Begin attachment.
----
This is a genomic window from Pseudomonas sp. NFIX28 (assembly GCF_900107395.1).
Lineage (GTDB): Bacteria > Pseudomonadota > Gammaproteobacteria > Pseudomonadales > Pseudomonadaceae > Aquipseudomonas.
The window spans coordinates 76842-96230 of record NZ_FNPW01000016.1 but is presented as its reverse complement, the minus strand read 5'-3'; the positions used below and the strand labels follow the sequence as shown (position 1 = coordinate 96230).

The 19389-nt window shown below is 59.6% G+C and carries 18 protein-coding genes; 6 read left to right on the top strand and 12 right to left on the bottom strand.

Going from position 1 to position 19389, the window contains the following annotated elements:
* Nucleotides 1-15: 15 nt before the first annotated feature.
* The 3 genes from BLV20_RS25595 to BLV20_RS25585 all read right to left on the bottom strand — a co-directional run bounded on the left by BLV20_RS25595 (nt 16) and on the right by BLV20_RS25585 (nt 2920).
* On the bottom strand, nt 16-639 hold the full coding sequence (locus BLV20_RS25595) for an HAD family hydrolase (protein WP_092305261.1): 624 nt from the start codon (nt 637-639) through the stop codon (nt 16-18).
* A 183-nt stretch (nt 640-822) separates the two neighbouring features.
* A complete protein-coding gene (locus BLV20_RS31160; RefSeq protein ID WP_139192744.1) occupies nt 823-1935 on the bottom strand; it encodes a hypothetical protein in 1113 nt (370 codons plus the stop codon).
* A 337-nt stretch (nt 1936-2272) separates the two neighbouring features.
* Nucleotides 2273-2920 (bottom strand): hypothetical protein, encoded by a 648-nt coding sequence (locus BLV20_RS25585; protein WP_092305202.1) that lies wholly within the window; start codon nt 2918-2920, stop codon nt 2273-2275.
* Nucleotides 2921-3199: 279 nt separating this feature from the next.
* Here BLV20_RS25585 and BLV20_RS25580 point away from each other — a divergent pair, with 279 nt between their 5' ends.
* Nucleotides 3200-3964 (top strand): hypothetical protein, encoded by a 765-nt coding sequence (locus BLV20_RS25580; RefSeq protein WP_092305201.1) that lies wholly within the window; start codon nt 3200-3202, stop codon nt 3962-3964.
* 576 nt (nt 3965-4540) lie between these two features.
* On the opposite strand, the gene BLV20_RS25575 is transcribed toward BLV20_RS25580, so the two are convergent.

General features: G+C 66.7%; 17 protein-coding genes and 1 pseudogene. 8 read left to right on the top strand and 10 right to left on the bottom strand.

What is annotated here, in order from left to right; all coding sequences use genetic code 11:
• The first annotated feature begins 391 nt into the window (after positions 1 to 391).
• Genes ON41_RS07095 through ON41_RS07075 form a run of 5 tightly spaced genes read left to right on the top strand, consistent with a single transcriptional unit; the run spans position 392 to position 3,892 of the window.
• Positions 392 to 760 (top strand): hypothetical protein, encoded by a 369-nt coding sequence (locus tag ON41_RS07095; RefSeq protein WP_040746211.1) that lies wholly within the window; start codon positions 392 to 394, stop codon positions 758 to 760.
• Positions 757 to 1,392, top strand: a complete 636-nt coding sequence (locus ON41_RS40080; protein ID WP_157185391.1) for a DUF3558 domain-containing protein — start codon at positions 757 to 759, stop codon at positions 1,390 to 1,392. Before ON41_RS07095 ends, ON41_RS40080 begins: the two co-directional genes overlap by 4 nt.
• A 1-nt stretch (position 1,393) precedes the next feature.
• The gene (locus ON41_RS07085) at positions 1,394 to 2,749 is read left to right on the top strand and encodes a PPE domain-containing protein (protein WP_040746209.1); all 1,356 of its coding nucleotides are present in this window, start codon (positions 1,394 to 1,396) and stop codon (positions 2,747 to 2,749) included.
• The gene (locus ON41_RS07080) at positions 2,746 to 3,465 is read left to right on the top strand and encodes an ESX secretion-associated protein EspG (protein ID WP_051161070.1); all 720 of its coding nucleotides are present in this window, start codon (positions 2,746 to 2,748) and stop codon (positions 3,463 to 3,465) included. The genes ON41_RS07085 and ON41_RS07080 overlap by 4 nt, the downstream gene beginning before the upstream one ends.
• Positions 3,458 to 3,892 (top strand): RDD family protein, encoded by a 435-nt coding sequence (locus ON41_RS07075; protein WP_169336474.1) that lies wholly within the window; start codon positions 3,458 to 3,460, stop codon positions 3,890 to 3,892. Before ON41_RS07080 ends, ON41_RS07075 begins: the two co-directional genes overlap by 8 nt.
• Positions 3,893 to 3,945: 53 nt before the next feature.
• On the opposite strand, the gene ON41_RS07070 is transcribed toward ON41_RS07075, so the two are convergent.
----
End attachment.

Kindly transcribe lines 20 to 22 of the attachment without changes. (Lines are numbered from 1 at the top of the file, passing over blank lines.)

• The first annotated feature begins 391 nt into the window (after positions 1 to 391).
• Genes ON41_RS07095 through ON41_RS07075 form a run of 5 tightly spaced genes read left to right on the top strand, consistent with a single transcriptional unit; the run spans position 392 to position 3,892 of the window.
• Positions 392 to 760 (top strand): hypothetical protein, encoded by a 369-nt coding sequence (locus tag ON41_RS07095; RefSeq protein WP_040746211.1) that lies wholly within the window; start codon positions 392 to 394, stop codon positions 758 to 760.